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Breakthrough in Alzheimer's research among women

Professor Hermona Sorek, one of the world's leading researchers of gene expression in the brain, was able to find, in collaboration with her research colleagues, a molecular mechanism that occurs in the brains of Alzheimer's patients, which does not occur in men and which explains the acceleration of cognitive deterioration in Alzheimer's patients

Prof. Hermona Sorek (right). Photo: Yosef Edst, courtesy of the Hebrew University
Prof. Hermona Sorek (right). Photo: Yosef Edst, courtesy of the Hebrew University

A new study led by Hebrew University researchers, Professor Hermona Sorek and Professor Yonatan Levinstein from the Safra Center for Neuroscience and the Institute for Life Sciences, found a surprising molecular mechanism in the brains of patients with Alzheimer's disease, which explains the rapid deterioration in the cognitive indices of women compared to men with the disease. The article was published in the prestigious journal Alzheimer's & Dementia: The Journal of the Alzheimer's Association.

Alzheimer's disease is one of the most severe degenerative diseases, the main cause of dementia, and it is known that it tends to affect more severely women, who experience a faster decline in their cognitive abilities, compared to male patients. Today, many researchers are looking for information on the factors that lead to cognitive decline in the disease and are trying to develop drug treatments to prevent the symptoms. The therapeutic protocol today only aims to delay the development of the symptoms of the disease and is known to cause more severe side effects in women with the disease, compared to male patients. This means that the decline in the functioning of women with Alzheimer's disease does not stop as a response to treatment and the side effects caused by the treatment are more severe compared to male patients.

The study found for the first time a direct link between a family of tiny RNA fragments and the rate of development of the disease in women. The researchers discovered that the depletion of the stores of these RNA fragments in the brain reflects a rapid development of cognitive impairment among women with Alzheimer's, but does not reflect changes in the structure of the brain, but rather in the cognitive index of the sick women. "Our study showed in an unusual way that the reserves of fragments of mitochondrial RNA, known to be donated by the mother, are depleted in the affected brain nuclei and that this phenomenon is particularly noticeable in the brains of women who suffer from it. The research findings shed new light on the control mechanisms for the development of Alzheimer's disease among women and emphasize the essential differences, not only in the way the disease develops in women, at a faster rate than in men and with a faster deterioration in cognitive indicators, but also in the way the symptoms are treated, since today RNA-based treatments have become a practical possibility following the corona epidemic, and there is room for hope against this background," explained Prof. Sorek.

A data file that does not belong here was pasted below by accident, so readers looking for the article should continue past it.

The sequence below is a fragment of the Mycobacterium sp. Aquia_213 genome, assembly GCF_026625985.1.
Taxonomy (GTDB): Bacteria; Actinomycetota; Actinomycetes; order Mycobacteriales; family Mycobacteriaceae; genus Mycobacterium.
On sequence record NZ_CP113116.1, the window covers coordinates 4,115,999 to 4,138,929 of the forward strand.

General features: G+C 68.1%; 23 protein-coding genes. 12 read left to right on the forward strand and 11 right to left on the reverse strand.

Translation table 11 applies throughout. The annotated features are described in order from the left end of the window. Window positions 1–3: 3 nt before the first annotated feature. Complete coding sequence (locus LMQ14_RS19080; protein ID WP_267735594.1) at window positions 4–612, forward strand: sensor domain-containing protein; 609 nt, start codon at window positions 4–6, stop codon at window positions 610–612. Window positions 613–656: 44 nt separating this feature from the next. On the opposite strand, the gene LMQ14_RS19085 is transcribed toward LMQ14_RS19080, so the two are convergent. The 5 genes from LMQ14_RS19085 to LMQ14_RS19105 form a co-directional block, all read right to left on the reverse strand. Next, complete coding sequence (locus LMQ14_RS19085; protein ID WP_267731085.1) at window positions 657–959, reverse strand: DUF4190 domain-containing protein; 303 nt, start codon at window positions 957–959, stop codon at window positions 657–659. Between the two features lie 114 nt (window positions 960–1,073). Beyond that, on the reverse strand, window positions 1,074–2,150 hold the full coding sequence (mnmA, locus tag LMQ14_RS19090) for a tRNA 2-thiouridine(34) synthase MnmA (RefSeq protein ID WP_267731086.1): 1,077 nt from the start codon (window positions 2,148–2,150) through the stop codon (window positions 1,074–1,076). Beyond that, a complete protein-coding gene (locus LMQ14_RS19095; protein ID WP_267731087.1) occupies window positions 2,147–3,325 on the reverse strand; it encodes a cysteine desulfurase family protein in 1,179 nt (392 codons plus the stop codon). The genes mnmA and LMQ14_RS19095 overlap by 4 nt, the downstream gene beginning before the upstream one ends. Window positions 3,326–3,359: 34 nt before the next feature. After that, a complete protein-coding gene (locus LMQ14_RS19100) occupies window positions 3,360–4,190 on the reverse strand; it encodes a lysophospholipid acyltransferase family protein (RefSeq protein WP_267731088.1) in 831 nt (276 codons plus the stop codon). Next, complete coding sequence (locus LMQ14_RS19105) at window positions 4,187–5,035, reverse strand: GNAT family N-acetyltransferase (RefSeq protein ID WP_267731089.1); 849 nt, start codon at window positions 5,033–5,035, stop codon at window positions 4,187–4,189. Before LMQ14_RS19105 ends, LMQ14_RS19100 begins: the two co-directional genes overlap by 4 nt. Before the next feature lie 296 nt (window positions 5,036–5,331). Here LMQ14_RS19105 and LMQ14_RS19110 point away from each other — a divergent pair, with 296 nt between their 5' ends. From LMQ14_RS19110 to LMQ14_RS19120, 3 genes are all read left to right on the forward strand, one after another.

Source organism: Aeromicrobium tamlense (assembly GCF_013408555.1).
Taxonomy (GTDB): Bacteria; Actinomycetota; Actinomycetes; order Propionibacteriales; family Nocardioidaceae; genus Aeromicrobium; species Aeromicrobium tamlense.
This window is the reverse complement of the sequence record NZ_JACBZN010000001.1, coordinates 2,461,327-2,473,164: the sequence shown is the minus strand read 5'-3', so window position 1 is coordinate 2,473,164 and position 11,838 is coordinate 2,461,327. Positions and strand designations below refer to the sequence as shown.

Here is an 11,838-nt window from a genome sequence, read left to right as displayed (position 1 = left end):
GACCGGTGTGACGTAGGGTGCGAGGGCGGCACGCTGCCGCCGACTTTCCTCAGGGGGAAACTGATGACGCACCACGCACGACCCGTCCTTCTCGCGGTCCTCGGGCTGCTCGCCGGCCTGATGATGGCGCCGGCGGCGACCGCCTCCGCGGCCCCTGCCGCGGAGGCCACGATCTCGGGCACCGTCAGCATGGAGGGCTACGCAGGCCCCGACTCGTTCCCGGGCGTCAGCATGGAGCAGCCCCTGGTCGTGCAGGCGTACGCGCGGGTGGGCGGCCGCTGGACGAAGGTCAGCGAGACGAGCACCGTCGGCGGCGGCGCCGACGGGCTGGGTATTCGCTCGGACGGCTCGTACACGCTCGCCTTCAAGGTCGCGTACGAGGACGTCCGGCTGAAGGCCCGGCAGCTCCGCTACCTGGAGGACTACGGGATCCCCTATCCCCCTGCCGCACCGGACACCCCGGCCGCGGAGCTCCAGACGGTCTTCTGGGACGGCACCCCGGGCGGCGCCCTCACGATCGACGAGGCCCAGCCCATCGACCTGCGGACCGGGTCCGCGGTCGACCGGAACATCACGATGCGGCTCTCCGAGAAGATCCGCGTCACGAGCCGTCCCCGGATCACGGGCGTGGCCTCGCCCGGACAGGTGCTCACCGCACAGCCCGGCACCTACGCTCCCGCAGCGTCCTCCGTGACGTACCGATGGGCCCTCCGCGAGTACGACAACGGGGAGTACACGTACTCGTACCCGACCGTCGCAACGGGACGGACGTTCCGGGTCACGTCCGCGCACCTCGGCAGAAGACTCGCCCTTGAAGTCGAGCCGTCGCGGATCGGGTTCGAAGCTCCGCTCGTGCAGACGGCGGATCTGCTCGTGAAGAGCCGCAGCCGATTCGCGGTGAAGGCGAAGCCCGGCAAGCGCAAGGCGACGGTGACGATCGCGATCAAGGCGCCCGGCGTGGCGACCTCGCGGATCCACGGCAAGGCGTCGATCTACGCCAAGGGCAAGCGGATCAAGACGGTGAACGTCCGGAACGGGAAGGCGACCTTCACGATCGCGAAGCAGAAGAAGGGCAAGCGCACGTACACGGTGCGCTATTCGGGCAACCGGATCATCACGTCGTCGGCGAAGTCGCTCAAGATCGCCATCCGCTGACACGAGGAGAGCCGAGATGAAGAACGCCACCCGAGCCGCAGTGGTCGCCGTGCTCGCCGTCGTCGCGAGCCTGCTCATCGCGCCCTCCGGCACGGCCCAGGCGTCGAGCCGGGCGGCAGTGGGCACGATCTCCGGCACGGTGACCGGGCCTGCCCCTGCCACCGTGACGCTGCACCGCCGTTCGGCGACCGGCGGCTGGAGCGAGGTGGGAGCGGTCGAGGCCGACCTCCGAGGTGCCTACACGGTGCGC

"This is the first time that we can offer a molecular explanation for the processes that occur in the brains of patients and why the treatment protocol that has been offered to them to date is not satisfactory. The discovery can have an impact on the way we research and treat Alzheimer's and dementia", Prof. Sorek concluded, adding: "I am hopeful that the new discovery will lead to good and optimal treatment for Alzheimer's patients and assistance to them and their families around the world."

The innovative research was carried out by a number of researchers headed by Prof. Shurk and Prof. Levinstein, the student Dana Shulman, and in collaboration with American colleagues, including Prof. David Bennett from Chicago, Eliot Mapson from Arizona and Sudha Sashdri from Texas, and was supported by the American Research Institutes and the Foundation for Basic Research and with the support of Keren Stein and Sami Segol.

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